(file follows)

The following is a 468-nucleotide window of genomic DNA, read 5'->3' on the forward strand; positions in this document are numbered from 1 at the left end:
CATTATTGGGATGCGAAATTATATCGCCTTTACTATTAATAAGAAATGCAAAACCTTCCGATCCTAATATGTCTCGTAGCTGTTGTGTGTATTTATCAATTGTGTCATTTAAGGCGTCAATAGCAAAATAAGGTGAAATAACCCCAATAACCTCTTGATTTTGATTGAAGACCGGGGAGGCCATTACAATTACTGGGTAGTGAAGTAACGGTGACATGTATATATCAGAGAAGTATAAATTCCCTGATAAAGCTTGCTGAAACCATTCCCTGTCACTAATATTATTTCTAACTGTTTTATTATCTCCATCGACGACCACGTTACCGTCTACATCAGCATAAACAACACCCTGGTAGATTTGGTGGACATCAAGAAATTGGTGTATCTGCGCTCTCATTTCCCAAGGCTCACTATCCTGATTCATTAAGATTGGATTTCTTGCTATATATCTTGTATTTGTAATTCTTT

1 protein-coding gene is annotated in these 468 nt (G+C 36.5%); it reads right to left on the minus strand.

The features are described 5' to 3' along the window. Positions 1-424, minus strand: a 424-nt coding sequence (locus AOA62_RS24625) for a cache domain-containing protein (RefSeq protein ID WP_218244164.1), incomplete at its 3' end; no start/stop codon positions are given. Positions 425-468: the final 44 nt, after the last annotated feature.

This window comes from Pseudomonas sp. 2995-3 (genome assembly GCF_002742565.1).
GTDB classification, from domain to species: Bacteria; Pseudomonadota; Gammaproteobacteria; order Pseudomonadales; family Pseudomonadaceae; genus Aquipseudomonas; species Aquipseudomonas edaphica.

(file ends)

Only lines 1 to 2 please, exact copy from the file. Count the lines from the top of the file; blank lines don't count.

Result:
The following is a 468-nucleotide window of genomic DNA, read 5'->3' on the forward strand; positions in this document are numbered from 1 at the left end:
CATTATTGGGATGCGAAATTATATCGCCTTTACTATTAATAAGAAATGCAAAACCTTCCGATCCTAATATGTCTCGTAGCTGTTGTGTGTATTTATCAATTGTGTCATTTAAGGCGTCAATAGCAAAATAAGGTGAAATAACCCCAATAACCTCTTGATTTTGATTGAAGACCGGGGAGGCCATTACAATTACTGGGTAGTGAAGTAACGGTGACATGTATATATCAGAGAAGTATAAATTCCCTGATAAAGCTTGCTGAAACCATTCCCTGTCACTAATATTATTTCTAACTGTTTTATTATCTCCATCGACGACCACGTTACCGTCTACATCAGCATAAACAACACCCTGGTAGATTTGGTGGACATCAAGAAATTGGTGTATCTGCGCTCTCATTTCCCAAGGCTCACTATCCTGATTCATTAAGATTGGATTTCTTGCTATATATCTTGTATTTGTAATTCTTT